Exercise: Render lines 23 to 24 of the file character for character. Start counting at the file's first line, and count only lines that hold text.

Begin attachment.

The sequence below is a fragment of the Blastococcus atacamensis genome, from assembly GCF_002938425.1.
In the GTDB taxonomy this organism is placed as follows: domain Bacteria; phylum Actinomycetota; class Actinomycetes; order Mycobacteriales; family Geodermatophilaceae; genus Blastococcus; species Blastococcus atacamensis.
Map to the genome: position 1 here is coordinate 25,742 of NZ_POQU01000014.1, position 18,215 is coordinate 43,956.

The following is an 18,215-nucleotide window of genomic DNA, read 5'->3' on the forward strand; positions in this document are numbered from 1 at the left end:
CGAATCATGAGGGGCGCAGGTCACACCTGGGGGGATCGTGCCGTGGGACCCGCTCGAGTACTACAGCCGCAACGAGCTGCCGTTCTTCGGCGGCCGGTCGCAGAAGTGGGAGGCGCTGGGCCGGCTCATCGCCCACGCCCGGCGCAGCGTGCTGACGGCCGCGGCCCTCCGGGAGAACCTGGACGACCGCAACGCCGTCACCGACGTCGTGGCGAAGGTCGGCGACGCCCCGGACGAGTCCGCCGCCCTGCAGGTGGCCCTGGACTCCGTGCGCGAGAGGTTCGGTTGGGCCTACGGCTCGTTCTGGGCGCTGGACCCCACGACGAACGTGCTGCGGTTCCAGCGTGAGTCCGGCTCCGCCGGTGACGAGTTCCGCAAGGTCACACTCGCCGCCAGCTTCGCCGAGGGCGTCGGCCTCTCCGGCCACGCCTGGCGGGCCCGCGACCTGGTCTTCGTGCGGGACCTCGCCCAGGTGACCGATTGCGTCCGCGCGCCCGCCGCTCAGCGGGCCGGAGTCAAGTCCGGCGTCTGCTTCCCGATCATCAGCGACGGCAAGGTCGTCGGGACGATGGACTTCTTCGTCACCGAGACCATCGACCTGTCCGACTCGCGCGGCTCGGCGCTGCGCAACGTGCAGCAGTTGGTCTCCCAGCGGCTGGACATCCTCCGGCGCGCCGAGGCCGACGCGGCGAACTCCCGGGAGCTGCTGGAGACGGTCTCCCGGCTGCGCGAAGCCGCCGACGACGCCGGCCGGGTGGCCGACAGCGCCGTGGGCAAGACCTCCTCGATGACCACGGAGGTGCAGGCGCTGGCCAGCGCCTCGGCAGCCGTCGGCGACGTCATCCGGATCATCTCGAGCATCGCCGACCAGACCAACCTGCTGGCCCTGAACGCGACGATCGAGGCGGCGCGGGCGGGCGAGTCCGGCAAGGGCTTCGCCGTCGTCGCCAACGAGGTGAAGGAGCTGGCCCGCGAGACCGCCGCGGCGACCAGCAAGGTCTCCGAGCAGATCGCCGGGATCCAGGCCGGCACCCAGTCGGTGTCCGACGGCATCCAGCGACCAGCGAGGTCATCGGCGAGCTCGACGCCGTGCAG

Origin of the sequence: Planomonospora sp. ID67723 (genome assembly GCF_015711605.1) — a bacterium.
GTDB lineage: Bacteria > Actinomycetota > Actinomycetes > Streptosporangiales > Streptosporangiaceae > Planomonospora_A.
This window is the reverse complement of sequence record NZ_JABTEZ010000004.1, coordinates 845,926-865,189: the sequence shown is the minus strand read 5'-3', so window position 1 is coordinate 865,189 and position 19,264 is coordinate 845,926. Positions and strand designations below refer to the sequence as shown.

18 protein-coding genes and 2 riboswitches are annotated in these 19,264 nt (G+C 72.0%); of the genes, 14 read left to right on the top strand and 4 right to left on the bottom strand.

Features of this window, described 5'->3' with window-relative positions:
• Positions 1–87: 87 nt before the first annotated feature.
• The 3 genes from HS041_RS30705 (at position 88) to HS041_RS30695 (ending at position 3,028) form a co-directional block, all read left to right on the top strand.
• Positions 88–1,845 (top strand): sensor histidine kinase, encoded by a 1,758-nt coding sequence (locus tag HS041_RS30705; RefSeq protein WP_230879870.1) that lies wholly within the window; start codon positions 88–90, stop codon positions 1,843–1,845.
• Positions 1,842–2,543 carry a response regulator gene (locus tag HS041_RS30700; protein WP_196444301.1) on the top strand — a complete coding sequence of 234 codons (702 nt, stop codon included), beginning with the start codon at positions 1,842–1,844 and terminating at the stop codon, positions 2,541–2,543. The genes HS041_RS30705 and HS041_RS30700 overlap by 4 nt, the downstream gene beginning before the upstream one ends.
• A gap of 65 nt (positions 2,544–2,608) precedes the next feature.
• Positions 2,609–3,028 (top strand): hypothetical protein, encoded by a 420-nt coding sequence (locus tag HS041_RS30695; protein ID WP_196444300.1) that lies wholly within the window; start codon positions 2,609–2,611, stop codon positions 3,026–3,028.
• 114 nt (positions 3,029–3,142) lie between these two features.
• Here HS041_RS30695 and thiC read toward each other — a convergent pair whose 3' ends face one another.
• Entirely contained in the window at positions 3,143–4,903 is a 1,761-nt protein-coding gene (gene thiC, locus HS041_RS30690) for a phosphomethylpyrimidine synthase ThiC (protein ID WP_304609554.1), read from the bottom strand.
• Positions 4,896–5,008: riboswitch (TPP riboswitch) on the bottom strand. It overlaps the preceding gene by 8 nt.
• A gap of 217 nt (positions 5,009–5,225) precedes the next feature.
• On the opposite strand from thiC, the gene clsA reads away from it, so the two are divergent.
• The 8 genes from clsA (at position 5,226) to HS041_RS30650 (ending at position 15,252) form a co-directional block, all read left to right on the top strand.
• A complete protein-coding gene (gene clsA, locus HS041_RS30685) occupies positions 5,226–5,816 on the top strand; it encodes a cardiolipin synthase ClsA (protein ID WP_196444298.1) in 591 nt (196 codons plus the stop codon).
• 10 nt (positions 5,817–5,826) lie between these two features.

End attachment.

• The 8 genes from clsA (at position 5,226) to HS041_RS30650 (ending at position 15,252) form a co-directional block, all read left to right on the top strand.
• A complete protein-coding gene (gene clsA, locus HS041_RS30685) occupies positions 5,226–5,816 on the top strand; it encodes a cardiolipin synthase ClsA (protein ID WP_196444298.1) in 591 nt (196 codons plus the stop codon).